Students in Sonoma County's most remote school district cope with loss of routine, lack of internet amid pandemic
A van pulls up to a small, one-room schoolhouse in the northernmost reaches of Sonoma County every Monday morning, packed with a week’s worth of meals for about 25 children who live on the Stewarts Point Rancheria.
The driver, Enrique Sanchez, is the director of emergency services for the Kashia Band of Pomo Indians, a proud but private tribe with about 860 members scattered throughout the North Coast.
Sanchez devotes much of his Monday each week to haul 150 meals roughly 60 miles from the Santa Rosa City Schools Child Nutrition Services facility to Kashia Elementary. Once they arrive at the school in Stewarts Point, faculty members organize the meals, which consist of breakfast, lunch and a daily snack for five days, before they’re distributed to the families.
Distance learning in far-flung towns beyond Sonoma County’s central corridor has required help from people outside the school community who are willing to contribute their efforts during the coronavirus stay-at-home order.
Transporting food is a no-brainer for the Kashia Tribal Council, which authorized the meal assistance and other measures to help local students, said tribe administrator Vaughn Pena. It ensures the 12 children enrolled in the K-8 school — and their siblings — remain fed with every campus closed countywide and education now handled remotely for the rest of the school year.
“Whatever they need, in terms of food, supplies, transportation — whatever — we’re here to step up for the kids,” Pena said.
Last week the tribal council also opened up the reservation’s community center for Kashia Elementary students so they can complete their schoolwork, which is provided using paper packets and Google Chromebook laptops.
Frances Johnson, the superintendent, principal and a teacher at Kashia Elementary School District, said every student has either no internet access or a limited signal at home, making it difficult to just stay connected, let alone complete coursework online.
Stewarts Point is one of several rural Sonoma County communities that lack internet access, or cellphone coverage strong enough to use hot spots that can convert the network signal into wireless internet.
The switch to distance learning last month rekindled local discussions on the so-called digital divide, and the disparate technological capacities between Sonoma County communities along Highway 101 and those in remote areas.
The Kashia council debated the reservation’s lack of internet access at a recent meeting, and is now working with county leaders to get the infrastructure for broadband built by the end of the year, Pena said. However, so far no formal agreements have been made.
The community center is one of the few places on the reservation with reliable internet service, at least for the rest of the school year.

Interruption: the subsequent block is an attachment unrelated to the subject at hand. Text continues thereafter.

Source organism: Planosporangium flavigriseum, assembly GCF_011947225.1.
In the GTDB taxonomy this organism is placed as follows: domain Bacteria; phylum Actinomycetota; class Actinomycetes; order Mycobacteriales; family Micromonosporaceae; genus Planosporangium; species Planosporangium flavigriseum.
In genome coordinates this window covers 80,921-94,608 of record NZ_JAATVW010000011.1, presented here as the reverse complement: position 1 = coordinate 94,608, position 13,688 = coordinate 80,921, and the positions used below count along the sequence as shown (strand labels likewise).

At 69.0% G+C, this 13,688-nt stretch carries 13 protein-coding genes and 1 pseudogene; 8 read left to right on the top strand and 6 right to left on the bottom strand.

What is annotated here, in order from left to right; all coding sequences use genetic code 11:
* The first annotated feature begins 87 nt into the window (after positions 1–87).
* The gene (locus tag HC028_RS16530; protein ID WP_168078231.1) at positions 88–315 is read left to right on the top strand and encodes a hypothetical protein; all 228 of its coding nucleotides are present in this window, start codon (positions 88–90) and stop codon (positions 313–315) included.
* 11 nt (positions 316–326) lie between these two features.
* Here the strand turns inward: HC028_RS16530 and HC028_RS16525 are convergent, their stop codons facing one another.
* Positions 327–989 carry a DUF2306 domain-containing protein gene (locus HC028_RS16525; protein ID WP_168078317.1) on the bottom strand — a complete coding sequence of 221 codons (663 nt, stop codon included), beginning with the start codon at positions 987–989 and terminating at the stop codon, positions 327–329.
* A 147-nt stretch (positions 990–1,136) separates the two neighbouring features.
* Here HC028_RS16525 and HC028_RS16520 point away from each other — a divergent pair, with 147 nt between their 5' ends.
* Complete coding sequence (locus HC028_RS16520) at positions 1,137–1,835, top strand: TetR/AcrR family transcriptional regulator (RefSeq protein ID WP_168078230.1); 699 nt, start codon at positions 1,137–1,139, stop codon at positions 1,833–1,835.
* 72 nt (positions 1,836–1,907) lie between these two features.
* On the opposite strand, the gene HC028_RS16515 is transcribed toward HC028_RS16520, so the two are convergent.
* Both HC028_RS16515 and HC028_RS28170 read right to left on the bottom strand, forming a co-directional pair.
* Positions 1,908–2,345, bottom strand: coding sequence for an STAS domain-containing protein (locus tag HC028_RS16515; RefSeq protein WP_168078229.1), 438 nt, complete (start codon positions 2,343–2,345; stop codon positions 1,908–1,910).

“We’ve managed to put some math programs on Chromebooks and other (English) programs,” said Johnson, a contracted administrator through the Sonoma County Office of Education. “But the internet at their homes is skimpy to say the least.”
Opening the community center came with a few rules, Pena said. Each student has to be chaperoned by a parent, who makes sure they wear masks, wash their hands every hour and disinfect any surfaces they touched before leaving.
Families are using a staggered schedule to avoid overlap, and workstations are being arranged under social distancing requirements so no one comes within 6 feet of another person, Pena said.
“We’re just making sure that the kids have access to resources for their education,” he said.
Kashia Elementary is a linchpin for the fewer than 100 people who live on the Stewarts Point reservation, even though it’s located outside the boundaries. The curriculum emphasizes environmental and cultural teachings, but is more akin to a traditional classroom than a typical tribal school.
Still, it’s seen as a vital method for shaping the future of the tribe, and the children who will become stewards of the nearly 700 acres of ancestral lands along the coast that were added to the reservation in 2015, Johnson said.
That makes the tight-knit community’s efforts during the distance learning era that much more important. Kashia is the lowest-funded district in Sonoma County, with an operating budget that fluctuates between $300,000 and $400,000. Roughly 93% of students are deemed socioeconomically disadvantaged by the California Department of Education, which means they either qualify for free or reduced-priced lunch, or have a parent who did not receive a high school diploma.
Maintaining the education of this specific generation is critical, Johnson said, and with some assistance from Kashia leadership, lousy internet service and closed cafeterias won’t be a barrier.
“The school is so important,” she said. “It’s the one way we’re going to pull the community up.”
You can reach Staff Writer Yousef Baig at 707-521-5390 or email@example.com. On Twitter @YousefBaig.